The Dark Side of Entrepreneurship

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“It’s not as fun being me as you’d think…I’m not sure I’d want to be me.”

This is a quote that you would never expect to hear from a billionaire, let alone one who is revered in our society as one of the most brilliant and influential leaders of our generation. Elon Musk is an outspoken, oft misunderstood, entrepreneurial visionary. Constantly thinking ahead of our time, he is currently working to recreate the way we travel on both ground and in space.

In the early years of Tesla and SpaceX, a tremendous amount of pressure surmounted as Musk struggled to find cash infusions to keep his businesses afloat, borrowing massive sums of money at a time and burning through nearly $4 million dollars per month in order to meet payroll and keep his brainchildren alive. This pressure was taking a toll on him. Plagued by intense nightmares, he began to self-destruct.

“He lost a lot of weight, bags formed under his eyes and he looked like death itself,” his ex-wife Talulah Riley said. “I remember thinking this guy would have a heart attack and die. He seemed like a man on the brink.”

The journey of entrepreneurship is filled with self-doubt, criticism, rejection and extreme stress. These combined with a lack of financial security and intense levels of both ambiguity and accountability can quickly spiral into an unhealthy and unsustainable cocktail of depression and anxiety.
While the idea of starting a company is trendy, few individuals, me included, truly know the dedication, vulnerability, and loneliness that is required to take an idea and turn it into a successful entity.

“Only by reading beyond the headlines and looking deeper into the stories of founders like Elon are we truly able to explore the dark side of entrepreneurship. As of 2018, statistics show that one in five US adults experience mental illness in a given year.53 As we narrow the scope, it has been shown that entrepreneurs are significantly more at risk than those in other professions.

A new study, which was approved by the UC Berkeley Institutional Review Board and published in the journal Small Business Economics, found that mental health differences directly or indirectly affected 72 percent of the entrepreneurs in this sample, including those with a personal mental health history (49 percent) and family mental health history among the asymptomatic entrepreneurs (23 percent).” While these findings are still considered preliminary, it is very interesting to see. “the correlation between entrepreneurship and mental health disorders.

In the statistics below, the first percentage represents the experimental group of two hundred forty-two entrepreneurs while the second represents the comparison group of ninety-three non-entrepreneurs both males and females ranging from ages eighteen to forty-five. The third percentage reflects the general population.

The results of this study showed:
•Depression: 30 percent compared to 15 percent and 16.6 percent
•ADHD: 29 percent compared to 5 percent and 4.4 percent
•Addiction: 12 percent compared to 4 percent and 8.4 percent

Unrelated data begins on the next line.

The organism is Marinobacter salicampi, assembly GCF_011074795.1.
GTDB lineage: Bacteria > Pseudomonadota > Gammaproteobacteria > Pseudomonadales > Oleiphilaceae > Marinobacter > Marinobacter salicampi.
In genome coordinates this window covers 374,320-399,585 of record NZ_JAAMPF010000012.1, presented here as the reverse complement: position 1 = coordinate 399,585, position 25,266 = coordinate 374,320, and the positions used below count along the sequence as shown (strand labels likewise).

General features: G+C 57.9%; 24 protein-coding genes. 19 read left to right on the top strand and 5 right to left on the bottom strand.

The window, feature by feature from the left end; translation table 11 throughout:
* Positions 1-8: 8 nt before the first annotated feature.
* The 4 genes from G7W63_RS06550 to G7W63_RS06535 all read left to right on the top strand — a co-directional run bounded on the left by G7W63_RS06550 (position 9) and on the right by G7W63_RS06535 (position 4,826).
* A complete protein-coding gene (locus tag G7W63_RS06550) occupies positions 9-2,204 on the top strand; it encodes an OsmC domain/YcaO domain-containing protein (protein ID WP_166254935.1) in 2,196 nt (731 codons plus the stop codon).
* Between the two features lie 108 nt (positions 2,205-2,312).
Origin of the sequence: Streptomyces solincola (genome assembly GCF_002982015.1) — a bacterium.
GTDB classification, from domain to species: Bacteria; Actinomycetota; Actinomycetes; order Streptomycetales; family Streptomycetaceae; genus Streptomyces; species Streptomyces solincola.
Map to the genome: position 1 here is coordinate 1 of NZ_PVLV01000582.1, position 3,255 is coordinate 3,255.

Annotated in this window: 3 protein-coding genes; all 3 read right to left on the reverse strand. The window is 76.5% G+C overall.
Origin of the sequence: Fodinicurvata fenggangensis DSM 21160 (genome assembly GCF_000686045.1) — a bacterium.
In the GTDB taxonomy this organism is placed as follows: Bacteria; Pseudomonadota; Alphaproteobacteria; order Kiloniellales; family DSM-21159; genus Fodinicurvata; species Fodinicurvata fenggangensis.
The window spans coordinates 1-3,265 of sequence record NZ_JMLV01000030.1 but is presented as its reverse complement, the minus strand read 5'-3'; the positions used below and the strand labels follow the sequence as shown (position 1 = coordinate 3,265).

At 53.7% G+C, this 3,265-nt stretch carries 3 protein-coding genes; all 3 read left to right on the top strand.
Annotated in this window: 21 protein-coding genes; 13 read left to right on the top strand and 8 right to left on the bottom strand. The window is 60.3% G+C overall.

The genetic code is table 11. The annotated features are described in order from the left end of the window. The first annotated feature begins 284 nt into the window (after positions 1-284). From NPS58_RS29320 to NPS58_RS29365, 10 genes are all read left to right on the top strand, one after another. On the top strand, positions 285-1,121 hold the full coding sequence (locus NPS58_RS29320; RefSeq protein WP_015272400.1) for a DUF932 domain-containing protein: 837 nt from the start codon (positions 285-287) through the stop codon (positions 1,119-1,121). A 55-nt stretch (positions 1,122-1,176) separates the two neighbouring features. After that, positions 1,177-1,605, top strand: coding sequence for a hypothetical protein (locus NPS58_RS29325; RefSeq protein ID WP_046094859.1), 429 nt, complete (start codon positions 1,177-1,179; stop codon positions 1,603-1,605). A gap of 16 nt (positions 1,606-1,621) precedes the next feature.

•Bipolar diagnosis: 11 percent compared to 1 percent and 4.4 percent

Furthermore, 32 percent of the entrepreneurs in the study reported having two or more mental health conditions, while 18 percent reported having three or more mental health conditions. Now think of those who were bullied and already have a higher chance of developing these mental illnesses. It can be scary combination. More and more entrepreneurs have revealed their own struggles with these issues, helping to further reduce the stigma of mental illness. In some extreme cases, entrepreneurs cannot separate their professional identity from their personal identity, viewing entrepreneurial failure and existential failure as one in the “one in the same. They let their determination and drive fully consume them as they drown in a combination of debt and anxiety that ultimately drives them to take their own lives.

This is why it is so important to develop your nerve and never let the voices in your head overshadow your own worth. More importantly, by overcoming adversity you are able to build the self-awareness needed to draw a line to signify when enough is enough and to seek help when needed. As an entrepreneur, or even just a hard-working employee, it is crucial to acknowledge that there is a point of diminishing returns and that no dollar, recognition, or press is worth sacrificing your mental or physical health. Yet, for many founders, especially those whose companies are on the brink of failure, this is easier said than done.

Start-ups are time consuming, emotionally taxing, and alienating. As a leader, there is a constant pressure to remain calm in even the most tense, high-stake situations and to do whatever it takes to make your dream a reality. This mentality can take a massive toll on anyone and undermine the productivity of both the founder and his or her business. The biggest mistake that many founders make is ignoring the connection between their mind and body, leading them to experience burnout. Entrepreneurs who do find the correct work-life balance often follow set routines to keep them both physically and mentally fresh.


© Randy Ginsburg, 2020 | Want to chat? Email me at randy@randymginsburg.com